• Banner 08

Basics of Farming Grafted Melon Seedlings

The Basics of Commercial Farming from Grafted Melon Seedlings

As a result of continuous cropping on the same fields, soil-borne pathogens attack crops and cause damage. Since it is expensive to clear new fields, farmers need to reuse the same soil structures, so they rotate their crops. However, with crops such as watermelons normally requiring several years before it is possible to plant them on the same soil structure again, farming costs increase. To this end, commercially farming crops such as melons from grafted seedlings provides several advantages.

For example, grafted melon seedlings have an improved resistance to soil-borne pathogens. Therefore, the rotation period can be shortened, enabling the famer to maximise the potential of their available agricultural land. This means cost savings for the farmer in terms of irrigation and chemical treatments. The plants have a better shape, improved volume and quality, and better taste The farmer also benefits from getting the crop to the market sooner. As such, the commercial farmer is able to gain a competitive edge in the market, reduce their farming costs, and increase their profits.

Transplanting and Growing Guide

If transplanting to fields in windy areas, erect wind breaks to prevent damage to the leaves and stems of the plants – and thus plant losses. Transplant to well-drained and aerated soil, free from weeds. If using plastic mulch, ensure that the cover is tight on the edge and prevent contact between the plastic and the stem of the melon plant. Transplant the grafted seedlings on the day of delivery. In order to do so, prepare the soil in advance and make sure the appropriate irrigation infrastructure is in place. It is essential to transplant to moist soil to ensure the root zones are wet. Make the plant holes even before the plants are delivered.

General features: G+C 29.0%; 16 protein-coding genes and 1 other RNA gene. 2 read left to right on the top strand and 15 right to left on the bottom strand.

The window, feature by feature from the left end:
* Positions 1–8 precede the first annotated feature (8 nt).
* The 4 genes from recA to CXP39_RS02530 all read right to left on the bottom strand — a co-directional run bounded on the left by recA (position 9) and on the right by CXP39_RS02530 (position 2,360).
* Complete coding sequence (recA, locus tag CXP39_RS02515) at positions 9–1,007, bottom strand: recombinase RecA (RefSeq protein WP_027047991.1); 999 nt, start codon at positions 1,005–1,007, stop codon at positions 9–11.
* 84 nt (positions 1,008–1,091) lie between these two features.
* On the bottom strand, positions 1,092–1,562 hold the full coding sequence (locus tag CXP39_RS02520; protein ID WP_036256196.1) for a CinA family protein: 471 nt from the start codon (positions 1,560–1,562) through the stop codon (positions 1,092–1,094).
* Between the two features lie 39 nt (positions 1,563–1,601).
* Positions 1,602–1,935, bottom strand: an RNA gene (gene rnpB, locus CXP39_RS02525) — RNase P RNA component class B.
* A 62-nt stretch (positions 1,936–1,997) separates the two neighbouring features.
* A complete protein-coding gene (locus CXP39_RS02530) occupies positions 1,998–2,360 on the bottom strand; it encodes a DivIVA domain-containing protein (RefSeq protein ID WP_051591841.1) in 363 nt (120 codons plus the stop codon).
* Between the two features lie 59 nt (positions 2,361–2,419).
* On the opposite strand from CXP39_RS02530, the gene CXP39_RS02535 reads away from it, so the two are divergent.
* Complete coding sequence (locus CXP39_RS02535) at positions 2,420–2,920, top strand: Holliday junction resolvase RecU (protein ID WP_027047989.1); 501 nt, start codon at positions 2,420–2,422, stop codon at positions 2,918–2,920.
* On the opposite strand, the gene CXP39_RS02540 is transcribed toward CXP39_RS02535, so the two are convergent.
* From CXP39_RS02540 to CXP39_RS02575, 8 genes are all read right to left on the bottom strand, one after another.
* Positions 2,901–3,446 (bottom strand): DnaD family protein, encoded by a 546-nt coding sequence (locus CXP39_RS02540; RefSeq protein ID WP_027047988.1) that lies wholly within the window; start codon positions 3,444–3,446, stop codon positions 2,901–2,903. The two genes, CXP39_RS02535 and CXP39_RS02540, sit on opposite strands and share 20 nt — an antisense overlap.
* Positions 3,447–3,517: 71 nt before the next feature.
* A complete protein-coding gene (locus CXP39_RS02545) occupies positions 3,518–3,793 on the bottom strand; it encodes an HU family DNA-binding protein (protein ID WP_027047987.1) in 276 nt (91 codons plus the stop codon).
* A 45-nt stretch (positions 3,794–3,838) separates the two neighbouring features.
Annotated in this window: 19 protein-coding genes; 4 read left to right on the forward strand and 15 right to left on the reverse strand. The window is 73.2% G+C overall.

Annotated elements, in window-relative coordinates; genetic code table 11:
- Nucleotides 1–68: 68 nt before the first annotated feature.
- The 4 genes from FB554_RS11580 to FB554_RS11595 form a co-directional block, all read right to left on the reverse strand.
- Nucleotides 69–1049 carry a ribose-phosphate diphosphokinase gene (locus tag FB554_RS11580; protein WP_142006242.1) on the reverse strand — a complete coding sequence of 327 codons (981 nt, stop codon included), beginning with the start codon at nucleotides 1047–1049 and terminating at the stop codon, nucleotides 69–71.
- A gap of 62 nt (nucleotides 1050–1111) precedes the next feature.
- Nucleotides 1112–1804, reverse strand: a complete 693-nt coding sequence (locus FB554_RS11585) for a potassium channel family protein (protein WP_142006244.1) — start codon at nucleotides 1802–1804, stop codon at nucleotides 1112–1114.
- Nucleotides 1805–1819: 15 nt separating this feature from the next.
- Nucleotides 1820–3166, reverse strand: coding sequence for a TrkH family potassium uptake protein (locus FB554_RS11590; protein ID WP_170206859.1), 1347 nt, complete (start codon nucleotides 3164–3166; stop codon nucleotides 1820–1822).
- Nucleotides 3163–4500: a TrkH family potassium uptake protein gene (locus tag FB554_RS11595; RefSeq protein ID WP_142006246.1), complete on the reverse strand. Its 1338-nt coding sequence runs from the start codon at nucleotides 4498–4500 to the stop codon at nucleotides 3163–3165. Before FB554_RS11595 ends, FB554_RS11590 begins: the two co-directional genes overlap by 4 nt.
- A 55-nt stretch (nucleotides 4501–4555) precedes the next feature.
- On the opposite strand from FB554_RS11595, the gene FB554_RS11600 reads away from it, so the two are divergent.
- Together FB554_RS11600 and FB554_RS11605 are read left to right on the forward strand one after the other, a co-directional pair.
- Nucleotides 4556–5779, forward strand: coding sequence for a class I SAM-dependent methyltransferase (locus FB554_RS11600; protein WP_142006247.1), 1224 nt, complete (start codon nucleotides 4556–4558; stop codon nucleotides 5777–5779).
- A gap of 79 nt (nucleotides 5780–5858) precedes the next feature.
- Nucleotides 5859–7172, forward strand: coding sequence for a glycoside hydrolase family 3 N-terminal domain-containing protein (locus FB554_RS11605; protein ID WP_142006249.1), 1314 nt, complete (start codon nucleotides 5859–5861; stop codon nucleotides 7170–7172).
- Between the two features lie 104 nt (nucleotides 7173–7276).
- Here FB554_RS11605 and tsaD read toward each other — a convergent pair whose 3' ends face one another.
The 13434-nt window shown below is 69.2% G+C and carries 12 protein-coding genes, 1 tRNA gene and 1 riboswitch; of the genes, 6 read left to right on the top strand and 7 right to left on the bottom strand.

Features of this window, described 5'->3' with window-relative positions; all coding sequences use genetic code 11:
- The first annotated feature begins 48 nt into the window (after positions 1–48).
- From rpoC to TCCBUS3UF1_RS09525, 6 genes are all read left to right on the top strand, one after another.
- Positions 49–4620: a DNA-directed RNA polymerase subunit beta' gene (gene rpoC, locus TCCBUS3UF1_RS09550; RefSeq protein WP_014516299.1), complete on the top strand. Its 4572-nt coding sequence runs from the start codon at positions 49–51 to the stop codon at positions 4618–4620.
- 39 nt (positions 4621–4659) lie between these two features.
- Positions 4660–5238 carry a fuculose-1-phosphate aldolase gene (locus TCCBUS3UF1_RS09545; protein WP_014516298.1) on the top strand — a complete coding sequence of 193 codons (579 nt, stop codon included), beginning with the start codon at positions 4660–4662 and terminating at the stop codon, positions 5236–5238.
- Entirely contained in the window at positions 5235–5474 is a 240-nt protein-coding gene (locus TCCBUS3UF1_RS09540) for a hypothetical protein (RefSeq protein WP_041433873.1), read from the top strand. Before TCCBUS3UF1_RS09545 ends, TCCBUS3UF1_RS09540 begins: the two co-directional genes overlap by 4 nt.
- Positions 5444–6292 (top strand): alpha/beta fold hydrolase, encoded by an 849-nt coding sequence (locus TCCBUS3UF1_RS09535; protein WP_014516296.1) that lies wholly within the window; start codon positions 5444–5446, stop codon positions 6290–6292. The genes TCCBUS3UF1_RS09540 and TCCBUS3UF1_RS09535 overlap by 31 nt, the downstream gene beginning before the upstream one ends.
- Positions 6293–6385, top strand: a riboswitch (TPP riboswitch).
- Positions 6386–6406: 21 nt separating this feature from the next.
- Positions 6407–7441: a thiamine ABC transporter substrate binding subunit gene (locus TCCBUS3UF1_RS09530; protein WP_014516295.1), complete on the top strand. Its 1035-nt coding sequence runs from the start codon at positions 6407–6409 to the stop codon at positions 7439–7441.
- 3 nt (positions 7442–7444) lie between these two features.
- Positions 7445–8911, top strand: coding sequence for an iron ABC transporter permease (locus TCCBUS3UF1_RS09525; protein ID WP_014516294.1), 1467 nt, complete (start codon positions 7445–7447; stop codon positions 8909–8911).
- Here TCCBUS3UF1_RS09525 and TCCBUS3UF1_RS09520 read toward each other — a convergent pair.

Hole Depth and Irrigation

Do not plant the plugs deep; the holes should have a depth of not more than 1 cm more than the plug’s height. Firm the soil around the plug to prevent air pockets from forming around the roots and make sure the plug is straight. Once they have been transplanted, irrigate them immediately. Do not over-irrigate during the initial growth phase and do not apply additional phosphate to the grafted melon seedlings during the first 28 days.

Climate Requirements

Do not plant the plugs in the winter if temperatures of below 5 °C are expected, as yellowing can take place. However, once the temperatures are higher, the leaves and shoots will become green again. If having to plant under cold conditions, apply mulch or cover with frost plastic.

Grafted melons have excellent vigour, so exceptional strength and strong growth can be expected. The plants have good tolerance to soil-borne fungal diseases, though they are not resistant to viral and bacterial diseases. Seedlings can be ordered from Hishtil South Africa.

Trackback from your site.

Leave a comment

You must be logged in to post a comment.